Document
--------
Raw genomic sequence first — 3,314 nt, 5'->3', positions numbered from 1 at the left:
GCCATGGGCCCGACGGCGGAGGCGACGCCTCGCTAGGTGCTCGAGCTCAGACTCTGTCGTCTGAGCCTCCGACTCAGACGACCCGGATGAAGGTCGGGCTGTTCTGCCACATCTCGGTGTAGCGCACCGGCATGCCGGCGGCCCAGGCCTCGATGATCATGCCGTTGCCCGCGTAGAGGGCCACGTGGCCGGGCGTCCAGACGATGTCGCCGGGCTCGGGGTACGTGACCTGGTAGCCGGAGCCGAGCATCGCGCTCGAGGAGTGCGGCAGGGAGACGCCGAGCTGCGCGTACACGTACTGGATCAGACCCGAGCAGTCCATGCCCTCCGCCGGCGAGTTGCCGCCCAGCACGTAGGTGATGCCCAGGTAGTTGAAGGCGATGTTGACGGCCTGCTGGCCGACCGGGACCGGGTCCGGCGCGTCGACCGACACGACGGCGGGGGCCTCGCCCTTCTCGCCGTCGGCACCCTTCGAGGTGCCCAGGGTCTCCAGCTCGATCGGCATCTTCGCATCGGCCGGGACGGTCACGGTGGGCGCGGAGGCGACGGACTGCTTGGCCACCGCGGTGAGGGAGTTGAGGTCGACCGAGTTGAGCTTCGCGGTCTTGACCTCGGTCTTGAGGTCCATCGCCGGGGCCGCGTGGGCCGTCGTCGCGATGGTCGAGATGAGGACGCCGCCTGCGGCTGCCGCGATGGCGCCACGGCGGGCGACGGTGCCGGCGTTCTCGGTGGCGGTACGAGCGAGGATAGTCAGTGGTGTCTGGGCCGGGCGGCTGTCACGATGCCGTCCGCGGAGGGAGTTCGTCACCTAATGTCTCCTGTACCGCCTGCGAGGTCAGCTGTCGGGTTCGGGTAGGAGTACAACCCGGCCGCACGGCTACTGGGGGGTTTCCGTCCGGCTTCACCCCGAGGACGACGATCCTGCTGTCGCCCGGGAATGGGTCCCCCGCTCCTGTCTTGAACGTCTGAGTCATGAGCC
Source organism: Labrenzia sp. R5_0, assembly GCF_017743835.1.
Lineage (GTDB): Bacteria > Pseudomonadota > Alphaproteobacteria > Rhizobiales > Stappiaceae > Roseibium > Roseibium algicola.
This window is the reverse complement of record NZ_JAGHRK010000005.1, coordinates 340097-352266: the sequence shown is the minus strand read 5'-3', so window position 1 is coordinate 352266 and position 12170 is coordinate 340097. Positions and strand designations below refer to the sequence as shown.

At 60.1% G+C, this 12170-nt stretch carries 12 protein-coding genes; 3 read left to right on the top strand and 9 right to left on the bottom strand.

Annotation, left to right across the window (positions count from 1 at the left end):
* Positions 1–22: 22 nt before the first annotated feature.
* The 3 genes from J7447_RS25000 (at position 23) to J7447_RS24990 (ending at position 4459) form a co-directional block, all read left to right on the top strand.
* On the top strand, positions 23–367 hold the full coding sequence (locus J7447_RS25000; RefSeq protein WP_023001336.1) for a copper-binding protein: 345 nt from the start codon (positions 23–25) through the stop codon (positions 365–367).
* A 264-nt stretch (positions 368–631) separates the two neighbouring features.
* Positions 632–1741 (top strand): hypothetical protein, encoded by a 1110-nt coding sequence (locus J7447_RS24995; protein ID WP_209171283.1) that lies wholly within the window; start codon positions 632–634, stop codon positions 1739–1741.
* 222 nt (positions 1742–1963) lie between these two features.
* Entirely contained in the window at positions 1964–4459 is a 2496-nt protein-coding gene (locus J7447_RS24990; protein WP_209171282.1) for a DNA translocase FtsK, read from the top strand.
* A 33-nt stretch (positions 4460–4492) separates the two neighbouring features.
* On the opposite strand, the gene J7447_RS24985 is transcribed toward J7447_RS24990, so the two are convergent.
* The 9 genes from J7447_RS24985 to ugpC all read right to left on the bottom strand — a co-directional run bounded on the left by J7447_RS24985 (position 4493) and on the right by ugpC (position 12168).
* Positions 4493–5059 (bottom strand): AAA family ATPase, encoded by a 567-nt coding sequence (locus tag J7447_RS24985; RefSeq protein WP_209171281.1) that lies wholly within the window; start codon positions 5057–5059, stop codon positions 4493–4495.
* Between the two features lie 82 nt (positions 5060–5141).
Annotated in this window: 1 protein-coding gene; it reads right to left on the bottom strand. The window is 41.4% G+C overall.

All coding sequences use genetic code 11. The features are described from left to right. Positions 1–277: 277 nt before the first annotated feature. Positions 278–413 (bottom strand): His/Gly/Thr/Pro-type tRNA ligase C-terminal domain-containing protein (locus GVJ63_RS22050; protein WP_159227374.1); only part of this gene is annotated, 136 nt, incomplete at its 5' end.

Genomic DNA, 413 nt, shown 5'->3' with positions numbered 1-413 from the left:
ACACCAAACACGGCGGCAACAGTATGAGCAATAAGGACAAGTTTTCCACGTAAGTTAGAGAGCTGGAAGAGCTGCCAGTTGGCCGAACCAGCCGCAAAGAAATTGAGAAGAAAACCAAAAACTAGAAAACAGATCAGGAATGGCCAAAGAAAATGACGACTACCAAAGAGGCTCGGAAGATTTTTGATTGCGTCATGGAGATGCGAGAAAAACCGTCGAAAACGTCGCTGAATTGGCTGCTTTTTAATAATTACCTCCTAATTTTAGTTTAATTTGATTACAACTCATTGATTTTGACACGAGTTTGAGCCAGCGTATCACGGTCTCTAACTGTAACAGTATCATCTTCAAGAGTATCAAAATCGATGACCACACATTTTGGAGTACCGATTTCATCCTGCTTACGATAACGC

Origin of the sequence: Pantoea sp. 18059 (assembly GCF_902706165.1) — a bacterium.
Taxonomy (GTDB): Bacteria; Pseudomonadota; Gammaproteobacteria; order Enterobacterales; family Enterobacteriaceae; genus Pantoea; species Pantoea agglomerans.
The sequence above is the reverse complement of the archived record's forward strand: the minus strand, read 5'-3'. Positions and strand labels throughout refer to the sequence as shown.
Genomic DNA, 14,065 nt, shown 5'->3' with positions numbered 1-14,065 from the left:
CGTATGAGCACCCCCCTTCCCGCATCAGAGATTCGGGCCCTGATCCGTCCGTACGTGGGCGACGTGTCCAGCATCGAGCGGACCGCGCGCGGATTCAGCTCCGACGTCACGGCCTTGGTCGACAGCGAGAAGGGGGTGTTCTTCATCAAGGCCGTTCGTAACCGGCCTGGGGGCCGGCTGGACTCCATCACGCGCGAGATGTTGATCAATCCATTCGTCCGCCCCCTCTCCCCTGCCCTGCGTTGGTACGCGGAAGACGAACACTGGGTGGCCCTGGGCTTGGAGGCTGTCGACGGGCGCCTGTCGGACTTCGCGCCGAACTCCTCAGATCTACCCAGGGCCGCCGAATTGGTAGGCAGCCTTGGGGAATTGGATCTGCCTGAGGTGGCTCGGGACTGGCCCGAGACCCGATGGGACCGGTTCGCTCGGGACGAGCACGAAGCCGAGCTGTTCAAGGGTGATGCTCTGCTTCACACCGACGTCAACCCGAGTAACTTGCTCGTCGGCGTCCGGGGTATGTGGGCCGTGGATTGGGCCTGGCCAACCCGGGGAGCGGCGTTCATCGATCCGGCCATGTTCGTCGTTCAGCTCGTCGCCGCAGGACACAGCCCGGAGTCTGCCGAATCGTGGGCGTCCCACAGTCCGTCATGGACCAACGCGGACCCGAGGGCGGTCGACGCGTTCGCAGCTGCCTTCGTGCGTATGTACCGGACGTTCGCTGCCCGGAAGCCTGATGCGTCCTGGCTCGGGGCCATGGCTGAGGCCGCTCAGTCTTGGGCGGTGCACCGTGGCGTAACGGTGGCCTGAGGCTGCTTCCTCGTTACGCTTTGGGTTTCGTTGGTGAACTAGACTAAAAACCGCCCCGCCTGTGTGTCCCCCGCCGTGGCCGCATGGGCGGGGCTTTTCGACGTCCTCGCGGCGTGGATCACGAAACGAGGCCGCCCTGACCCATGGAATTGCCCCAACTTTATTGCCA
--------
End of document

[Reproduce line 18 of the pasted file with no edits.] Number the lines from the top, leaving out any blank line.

* Positions 4493–5059 (bottom strand): AAA family ATPase, encoded by a 567-nt coding sequence (locus tag J7447_RS24985; RefSeq protein WP_209171281.1) that lies wholly within the window; start codon positions 5057–5059, stop codon positions 4493–4495.